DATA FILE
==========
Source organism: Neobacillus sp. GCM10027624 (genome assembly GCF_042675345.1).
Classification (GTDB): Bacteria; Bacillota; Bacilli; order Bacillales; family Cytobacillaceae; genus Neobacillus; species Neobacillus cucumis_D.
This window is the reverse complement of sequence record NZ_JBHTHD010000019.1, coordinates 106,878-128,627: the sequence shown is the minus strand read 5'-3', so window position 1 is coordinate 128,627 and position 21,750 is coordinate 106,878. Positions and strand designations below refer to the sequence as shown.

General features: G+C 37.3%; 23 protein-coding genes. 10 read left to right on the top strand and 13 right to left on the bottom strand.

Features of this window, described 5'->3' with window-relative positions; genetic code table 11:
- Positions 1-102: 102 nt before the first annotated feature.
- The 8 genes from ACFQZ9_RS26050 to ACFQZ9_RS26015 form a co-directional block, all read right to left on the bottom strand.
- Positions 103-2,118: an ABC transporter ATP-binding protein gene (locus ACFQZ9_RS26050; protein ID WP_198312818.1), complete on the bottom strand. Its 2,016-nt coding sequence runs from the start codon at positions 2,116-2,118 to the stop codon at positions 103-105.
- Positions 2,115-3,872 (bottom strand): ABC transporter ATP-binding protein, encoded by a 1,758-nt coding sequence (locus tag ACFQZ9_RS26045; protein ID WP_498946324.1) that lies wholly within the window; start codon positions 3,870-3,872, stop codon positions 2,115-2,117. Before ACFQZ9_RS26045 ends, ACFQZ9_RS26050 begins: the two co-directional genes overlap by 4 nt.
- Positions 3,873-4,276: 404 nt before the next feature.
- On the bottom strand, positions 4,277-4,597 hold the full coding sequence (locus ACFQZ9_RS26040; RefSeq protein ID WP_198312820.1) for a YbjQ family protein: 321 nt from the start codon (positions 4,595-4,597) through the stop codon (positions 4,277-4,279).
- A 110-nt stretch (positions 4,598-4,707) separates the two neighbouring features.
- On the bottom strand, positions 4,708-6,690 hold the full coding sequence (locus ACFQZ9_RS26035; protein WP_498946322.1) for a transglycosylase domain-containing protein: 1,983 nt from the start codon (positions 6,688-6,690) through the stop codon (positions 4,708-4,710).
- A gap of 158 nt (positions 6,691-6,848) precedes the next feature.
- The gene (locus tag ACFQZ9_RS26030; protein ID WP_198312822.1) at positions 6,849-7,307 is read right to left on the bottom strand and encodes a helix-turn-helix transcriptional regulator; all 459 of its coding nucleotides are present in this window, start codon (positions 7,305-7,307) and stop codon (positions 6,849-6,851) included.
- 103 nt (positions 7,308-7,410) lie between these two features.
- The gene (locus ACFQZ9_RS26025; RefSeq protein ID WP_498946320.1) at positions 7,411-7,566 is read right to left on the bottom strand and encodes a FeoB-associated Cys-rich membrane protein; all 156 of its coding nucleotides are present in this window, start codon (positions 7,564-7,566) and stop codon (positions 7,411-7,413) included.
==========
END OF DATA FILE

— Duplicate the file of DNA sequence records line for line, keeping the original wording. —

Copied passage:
Source organism: Neobacillus sp. GCM10027624 (genome assembly GCF_042675345.1).
Classification (GTDB): Bacteria; Bacillota; Bacilli; order Bacillales; family Cytobacillaceae; genus Neobacillus; species Neobacillus cucumis_D.
This window is the reverse complement of sequence record NZ_JBHTHD010000019.1, coordinates 106,878-128,627: the sequence shown is the minus strand read 5'-3', so window position 1 is coordinate 128,627 and position 21,750 is coordinate 106,878. Positions and strand designations below refer to the sequence as shown.

General features: G+C 37.3%; 23 protein-coding genes. 10 read left to right on the top strand and 13 right to left on the bottom strand.

Features of this window, described 5'->3' with window-relative positions; genetic code table 11:
- Positions 1-102: 102 nt before the first annotated feature.
- The 8 genes from ACFQZ9_RS26050 to ACFQZ9_RS26015 form a co-directional block, all read right to left on the bottom strand.
- Positions 103-2,118: an ABC transporter ATP-binding protein gene (locus ACFQZ9_RS26050; protein ID WP_198312818.1), complete on the bottom strand. Its 2,016-nt coding sequence runs from the start codon at positions 2,116-2,118 to the stop codon at positions 103-105.
- Positions 2,115-3,872 (bottom strand): ABC transporter ATP-binding protein, encoded by a 1,758-nt coding sequence (locus tag ACFQZ9_RS26045; protein ID WP_498946324.1) that lies wholly within the window; start codon positions 3,870-3,872, stop codon positions 2,115-2,117. Before ACFQZ9_RS26045 ends, ACFQZ9_RS26050 begins: the two co-directional genes overlap by 4 nt.
- Positions 3,873-4,276: 404 nt before the next feature.
- On the bottom strand, positions 4,277-4,597 hold the full coding sequence (locus ACFQZ9_RS26040; RefSeq protein ID WP_198312820.1) for a YbjQ family protein: 321 nt from the start codon (positions 4,595-4,597) through the stop codon (positions 4,277-4,279).
- A 110-nt stretch (positions 4,598-4,707) separates the two neighbouring features.
- On the bottom strand, positions 4,708-6,690 hold the full coding sequence (locus ACFQZ9_RS26035; protein WP_498946322.1) for a transglycosylase domain-containing protein: 1,983 nt from the start codon (positions 6,688-6,690) through the stop codon (positions 4,708-4,710).
- A gap of 158 nt (positions 6,691-6,848) precedes the next feature.
- The gene (locus tag ACFQZ9_RS26030; protein ID WP_198312822.1) at positions 6,849-7,307 is read right to left on the bottom strand and encodes a helix-turn-helix transcriptional regulator; all 459 of its coding nucleotides are present in this window, start codon (positions 7,305-7,307) and stop codon (positions 6,849-6,851) included.
- 103 nt (positions 7,308-7,410) lie between these two features.
- The gene (locus ACFQZ9_RS26025; RefSeq protein ID WP_498946320.1) at positions 7,411-7,566 is read right to left on the bottom strand and encodes a FeoB-associated Cys-rich membrane protein; all 156 of its coding nucleotides are present in this window, start codon (positions 7,564-7,566) and stop codon (positions 7,411-7,413) included.